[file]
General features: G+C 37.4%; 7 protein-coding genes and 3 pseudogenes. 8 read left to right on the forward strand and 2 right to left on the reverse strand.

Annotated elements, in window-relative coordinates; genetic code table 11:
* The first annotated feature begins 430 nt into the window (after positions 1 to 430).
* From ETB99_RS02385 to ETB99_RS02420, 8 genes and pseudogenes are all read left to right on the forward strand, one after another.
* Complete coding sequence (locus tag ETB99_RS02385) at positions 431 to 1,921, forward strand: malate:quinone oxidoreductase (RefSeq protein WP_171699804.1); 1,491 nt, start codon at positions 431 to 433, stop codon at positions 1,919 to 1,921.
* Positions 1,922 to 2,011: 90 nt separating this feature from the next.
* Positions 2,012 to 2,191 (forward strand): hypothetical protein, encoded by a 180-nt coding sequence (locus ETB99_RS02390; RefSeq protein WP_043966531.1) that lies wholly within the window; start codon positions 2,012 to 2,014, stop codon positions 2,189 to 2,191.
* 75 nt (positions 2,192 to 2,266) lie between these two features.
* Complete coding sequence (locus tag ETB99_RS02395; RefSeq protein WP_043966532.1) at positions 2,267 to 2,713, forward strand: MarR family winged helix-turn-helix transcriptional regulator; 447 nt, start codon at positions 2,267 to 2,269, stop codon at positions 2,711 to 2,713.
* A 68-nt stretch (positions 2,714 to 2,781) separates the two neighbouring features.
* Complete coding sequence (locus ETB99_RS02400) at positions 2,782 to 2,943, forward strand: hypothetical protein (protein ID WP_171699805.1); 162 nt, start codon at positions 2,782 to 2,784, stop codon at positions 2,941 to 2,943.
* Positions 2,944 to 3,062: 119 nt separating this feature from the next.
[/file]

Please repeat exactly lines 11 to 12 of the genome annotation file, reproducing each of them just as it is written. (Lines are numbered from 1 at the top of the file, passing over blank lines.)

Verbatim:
* Complete coding sequence (locus ETB99_RS02400) at positions 2,782 to 2,943, forward strand: hypothetical protein (protein ID WP_171699805.1); 162 nt, start codon at positions 2,782 to 2,784, stop codon at positions 2,941 to 2,943.
* Positions 2,944 to 3,062: 119 nt separating this feature from the next.